A K-pop act’s title track isn’t always the best song on their album, even if it’s the one most people will hear. Sometimes, b-sides deserve recognition too. In the singles-oriented world of K-pop, I want to spotlight some of these buried treasures and give them the props they deserve.
Seulgi’s debut mini album blossoms as it goes on. It’s one of those weird little projects that stuffs its best songs into its second half, slowing pulling you in before delivering the knockout punches. In my mind, she deserves a Girls On Top style banger to compliment the subdued sounds we get on 28 Reasons. But, nothing performed by a singer as skilled as Seulgi will ever be boring.
A few years ago, it seemed like the sub-genre of psy-trance might become a “thing” in K-pop. Since then, it’s existed just under the surface without ever taking over as a major trend. But, I’m always pleased to hear it. Los Angeles may be a skeleton of a song, devoid of a traditional chorus. However, it makes up for its simple structure with plenty of atmosphere. Seulgi’s performance is at its most reserved, forgoing big power notes for a more evocative delivery. The song has a cinematic appeal that would benefit greatly from a visual presentation.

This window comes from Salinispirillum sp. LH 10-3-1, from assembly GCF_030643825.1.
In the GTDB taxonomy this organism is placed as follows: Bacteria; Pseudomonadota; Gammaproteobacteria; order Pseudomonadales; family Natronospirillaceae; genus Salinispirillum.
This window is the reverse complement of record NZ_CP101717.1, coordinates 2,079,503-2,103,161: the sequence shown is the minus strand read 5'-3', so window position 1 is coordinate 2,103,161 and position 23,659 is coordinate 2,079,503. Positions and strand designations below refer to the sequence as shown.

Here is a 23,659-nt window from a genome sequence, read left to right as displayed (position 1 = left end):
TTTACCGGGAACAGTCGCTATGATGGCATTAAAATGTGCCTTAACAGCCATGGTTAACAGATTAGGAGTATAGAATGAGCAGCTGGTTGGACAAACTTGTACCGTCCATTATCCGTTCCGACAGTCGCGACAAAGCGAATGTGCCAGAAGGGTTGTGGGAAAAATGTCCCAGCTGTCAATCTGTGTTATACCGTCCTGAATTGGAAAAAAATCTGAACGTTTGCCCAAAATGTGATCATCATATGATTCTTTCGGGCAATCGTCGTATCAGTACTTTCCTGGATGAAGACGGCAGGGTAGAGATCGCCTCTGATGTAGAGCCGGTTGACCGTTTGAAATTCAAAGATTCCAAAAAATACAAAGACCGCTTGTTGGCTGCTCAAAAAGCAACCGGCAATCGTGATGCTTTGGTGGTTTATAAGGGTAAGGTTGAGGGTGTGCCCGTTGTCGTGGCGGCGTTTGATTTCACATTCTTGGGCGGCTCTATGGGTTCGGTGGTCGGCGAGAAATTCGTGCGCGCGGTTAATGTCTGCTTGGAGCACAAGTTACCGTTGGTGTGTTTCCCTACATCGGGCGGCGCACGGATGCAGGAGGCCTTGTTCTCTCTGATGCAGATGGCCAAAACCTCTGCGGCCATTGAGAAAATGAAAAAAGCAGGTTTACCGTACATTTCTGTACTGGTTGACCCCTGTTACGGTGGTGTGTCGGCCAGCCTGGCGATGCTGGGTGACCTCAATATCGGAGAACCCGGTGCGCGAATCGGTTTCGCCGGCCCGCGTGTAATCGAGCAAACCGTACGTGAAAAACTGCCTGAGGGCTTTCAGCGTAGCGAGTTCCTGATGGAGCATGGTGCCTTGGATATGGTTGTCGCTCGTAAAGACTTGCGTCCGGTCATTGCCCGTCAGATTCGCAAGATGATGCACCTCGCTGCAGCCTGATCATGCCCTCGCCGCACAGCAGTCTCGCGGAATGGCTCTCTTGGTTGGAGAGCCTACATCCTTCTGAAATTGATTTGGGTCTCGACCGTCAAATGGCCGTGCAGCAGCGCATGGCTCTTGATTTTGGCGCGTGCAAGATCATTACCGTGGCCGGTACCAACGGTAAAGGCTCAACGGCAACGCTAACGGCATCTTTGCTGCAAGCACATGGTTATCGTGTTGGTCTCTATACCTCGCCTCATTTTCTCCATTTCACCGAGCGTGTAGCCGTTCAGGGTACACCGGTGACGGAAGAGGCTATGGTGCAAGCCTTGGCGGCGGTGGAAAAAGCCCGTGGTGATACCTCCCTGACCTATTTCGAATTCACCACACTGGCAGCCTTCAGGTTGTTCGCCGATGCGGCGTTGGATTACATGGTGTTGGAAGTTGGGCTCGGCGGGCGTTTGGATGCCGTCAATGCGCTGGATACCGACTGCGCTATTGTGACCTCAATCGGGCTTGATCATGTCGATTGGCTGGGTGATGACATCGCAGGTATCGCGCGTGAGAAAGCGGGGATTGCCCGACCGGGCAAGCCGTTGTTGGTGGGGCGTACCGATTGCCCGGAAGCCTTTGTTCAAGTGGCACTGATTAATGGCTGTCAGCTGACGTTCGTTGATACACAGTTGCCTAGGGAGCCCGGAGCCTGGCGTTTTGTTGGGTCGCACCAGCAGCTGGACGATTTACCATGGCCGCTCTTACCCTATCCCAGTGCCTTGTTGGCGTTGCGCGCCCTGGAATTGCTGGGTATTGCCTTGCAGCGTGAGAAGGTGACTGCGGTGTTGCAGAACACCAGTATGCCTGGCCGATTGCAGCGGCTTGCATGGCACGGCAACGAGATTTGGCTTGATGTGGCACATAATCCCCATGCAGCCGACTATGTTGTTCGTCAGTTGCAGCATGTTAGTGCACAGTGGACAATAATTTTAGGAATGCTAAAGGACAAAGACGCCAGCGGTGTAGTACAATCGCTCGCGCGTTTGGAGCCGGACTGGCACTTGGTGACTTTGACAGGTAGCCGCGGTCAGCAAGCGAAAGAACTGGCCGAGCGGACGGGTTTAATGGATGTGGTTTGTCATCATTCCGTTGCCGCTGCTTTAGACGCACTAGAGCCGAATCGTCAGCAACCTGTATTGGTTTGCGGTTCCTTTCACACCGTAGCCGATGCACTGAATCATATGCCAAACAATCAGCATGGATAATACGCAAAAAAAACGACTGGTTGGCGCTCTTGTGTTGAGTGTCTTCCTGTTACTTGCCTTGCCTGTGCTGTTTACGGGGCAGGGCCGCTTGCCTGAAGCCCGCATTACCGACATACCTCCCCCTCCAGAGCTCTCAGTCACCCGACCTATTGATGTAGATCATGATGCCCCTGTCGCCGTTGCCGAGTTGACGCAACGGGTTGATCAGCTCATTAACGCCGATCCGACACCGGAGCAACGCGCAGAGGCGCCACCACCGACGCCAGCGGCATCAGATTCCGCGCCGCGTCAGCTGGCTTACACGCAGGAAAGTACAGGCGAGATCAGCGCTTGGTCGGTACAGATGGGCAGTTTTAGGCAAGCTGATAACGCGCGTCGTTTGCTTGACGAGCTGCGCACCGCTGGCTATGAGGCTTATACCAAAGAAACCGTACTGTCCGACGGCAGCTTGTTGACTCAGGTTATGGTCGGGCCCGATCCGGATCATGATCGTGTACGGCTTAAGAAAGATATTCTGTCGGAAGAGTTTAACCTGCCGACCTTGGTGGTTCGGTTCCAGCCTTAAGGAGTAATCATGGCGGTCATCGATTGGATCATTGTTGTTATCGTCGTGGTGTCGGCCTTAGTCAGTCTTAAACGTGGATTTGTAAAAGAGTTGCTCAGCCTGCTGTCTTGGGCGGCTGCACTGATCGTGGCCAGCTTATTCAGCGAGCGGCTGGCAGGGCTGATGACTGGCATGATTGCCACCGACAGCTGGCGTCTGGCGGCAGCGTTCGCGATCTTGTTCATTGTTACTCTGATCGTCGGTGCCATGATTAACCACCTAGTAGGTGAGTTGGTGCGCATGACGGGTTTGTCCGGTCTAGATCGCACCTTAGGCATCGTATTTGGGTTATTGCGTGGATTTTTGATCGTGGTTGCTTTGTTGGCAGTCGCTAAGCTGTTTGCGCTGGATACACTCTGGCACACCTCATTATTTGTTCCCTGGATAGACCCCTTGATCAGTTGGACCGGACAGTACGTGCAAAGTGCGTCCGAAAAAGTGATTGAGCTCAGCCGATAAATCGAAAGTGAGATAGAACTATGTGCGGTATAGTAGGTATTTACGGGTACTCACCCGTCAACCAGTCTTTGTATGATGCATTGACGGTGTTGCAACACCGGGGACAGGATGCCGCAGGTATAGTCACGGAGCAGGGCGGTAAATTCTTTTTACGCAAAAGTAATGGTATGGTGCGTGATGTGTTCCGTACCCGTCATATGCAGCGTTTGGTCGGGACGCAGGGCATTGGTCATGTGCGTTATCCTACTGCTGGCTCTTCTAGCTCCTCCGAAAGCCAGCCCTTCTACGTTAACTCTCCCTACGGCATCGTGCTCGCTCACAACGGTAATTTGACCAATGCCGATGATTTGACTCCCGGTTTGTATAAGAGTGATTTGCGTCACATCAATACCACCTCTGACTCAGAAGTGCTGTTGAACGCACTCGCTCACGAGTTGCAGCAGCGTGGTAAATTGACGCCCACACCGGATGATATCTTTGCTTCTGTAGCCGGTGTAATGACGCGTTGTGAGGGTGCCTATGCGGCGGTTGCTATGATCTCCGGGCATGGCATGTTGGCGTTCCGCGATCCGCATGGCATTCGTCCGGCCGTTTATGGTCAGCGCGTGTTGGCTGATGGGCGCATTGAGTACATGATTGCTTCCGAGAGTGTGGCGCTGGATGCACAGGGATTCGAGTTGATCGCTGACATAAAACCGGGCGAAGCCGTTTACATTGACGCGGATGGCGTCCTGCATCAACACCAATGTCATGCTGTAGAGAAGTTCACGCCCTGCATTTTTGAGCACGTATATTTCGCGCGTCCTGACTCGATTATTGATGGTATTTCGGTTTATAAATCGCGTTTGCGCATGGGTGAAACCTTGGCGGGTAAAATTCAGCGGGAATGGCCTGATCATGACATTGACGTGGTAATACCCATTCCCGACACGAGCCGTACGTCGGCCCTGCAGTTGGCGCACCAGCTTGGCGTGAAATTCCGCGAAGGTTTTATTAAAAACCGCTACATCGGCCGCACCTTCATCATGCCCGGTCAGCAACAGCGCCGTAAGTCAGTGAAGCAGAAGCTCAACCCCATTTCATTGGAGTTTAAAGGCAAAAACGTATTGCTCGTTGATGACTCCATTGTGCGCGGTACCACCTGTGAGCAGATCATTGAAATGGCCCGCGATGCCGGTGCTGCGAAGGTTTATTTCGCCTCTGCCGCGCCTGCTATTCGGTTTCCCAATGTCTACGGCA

Like any great “beat drop” song, Los Angeles expertly builds its verse and pre-chorus. There’s a sense of rising tension right from the start, which makes the electronic centerpiece all the more satisfying. Much of 28 Reasons is filled with pathos, and this feels like the most striking example of that.